Unfortunately, like many technology based companies, Sidecar will be ending its run tomorrow, December 31st, 2015. This saddens me in many ways because it was the first company I drove for and the people there really used to reach out to the drivers. Some of us, like myself were made Captains because of our interest in the company. We were able to give feedback, help train new drivers and host meet ups to answer questions other drivers had. This was something that Uber and Lyft didn’t do. There was very little wall between the drivers and the people who worked at Sidecar. Chances were if you drove for Sidecar you had met someone who worked there.

Sidecar was an innovative company in that it let the riders choose the drivers which for someone like me was great. I was a favorite among many of the riders and for a long time I rarely had much downtime. Then the fare wars started and Uber and Lyft started to drop prices to ridiculous levels. It used to be that if Uber fares were above 1.4x in surge it was cheaper to take a cab. Now if the fare exceeds 2.0x in surge it’s cheaper to take a cab.

The riders started to flock to Uber and Lyft and Sidecar unfortunately didn’t have the market penetration or money to advertise like the others and the riders fell off. They then moved over to incorporating deliveries which was great for drivers for a while, but then other delivery companies came in and the fare wars began again.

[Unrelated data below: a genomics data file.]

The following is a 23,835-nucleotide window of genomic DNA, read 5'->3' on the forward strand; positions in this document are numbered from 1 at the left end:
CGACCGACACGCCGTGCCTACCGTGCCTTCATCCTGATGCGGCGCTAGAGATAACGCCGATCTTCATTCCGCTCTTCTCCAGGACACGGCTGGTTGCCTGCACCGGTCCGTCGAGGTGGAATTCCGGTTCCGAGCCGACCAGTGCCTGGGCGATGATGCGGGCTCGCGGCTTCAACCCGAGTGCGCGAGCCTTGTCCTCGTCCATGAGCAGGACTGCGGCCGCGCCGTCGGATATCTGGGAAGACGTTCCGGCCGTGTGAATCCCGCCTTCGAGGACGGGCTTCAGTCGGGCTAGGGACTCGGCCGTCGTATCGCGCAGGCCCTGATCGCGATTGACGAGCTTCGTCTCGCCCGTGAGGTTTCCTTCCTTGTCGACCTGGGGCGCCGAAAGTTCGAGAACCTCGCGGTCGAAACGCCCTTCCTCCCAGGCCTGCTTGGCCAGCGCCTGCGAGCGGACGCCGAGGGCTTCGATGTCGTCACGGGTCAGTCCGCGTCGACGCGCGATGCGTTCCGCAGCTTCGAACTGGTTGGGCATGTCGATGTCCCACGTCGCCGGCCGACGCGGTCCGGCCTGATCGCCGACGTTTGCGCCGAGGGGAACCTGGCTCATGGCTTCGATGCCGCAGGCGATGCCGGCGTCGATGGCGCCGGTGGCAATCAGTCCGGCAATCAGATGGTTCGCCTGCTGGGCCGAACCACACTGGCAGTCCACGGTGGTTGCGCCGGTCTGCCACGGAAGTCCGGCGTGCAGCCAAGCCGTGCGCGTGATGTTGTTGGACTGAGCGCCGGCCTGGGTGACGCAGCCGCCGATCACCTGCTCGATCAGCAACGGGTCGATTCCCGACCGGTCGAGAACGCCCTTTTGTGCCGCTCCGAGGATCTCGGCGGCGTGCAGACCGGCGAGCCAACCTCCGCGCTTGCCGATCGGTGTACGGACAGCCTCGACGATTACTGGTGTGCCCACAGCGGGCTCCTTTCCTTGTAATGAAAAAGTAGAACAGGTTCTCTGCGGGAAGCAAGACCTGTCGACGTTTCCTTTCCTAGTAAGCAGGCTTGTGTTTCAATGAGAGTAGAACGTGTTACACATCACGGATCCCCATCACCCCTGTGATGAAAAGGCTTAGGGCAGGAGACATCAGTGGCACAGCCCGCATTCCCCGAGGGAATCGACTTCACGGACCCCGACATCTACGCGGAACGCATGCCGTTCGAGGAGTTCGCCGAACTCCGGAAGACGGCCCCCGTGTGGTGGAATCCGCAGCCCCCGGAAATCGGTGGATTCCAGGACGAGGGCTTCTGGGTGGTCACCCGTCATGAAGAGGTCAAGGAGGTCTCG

Ultimately, drivers needed to make a realistic amount of money to make it worth it to drive for any company and the drivers started to go where the money was. Drivers for Sidecar could set their own prices which in the end caused Sidecar to be more pricey than Uber or Lyft. This left Sidecar with only a handful of die-hard users that remained. I had made many friends and a few even had my phone number and would text me when they needed a ride, but because they were more expensive, even though the riders had more options, price beat out the service provided.

Now that will be gone and I’m sad because I probably won’t see a lot of those people anymore. I won’t have the fun chats or know ahead of time that the person I’m picking up won’t be so drunk that they’re going to pass out in my car or worse. I feel a loss that what could have been a great company from San Francisco has come to an end. Hopefully something will come out of this, but I suspect that 2016 will have many changes to the rideshare industry and gig economy so expect to see some changes here in the near future.

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I Told You So…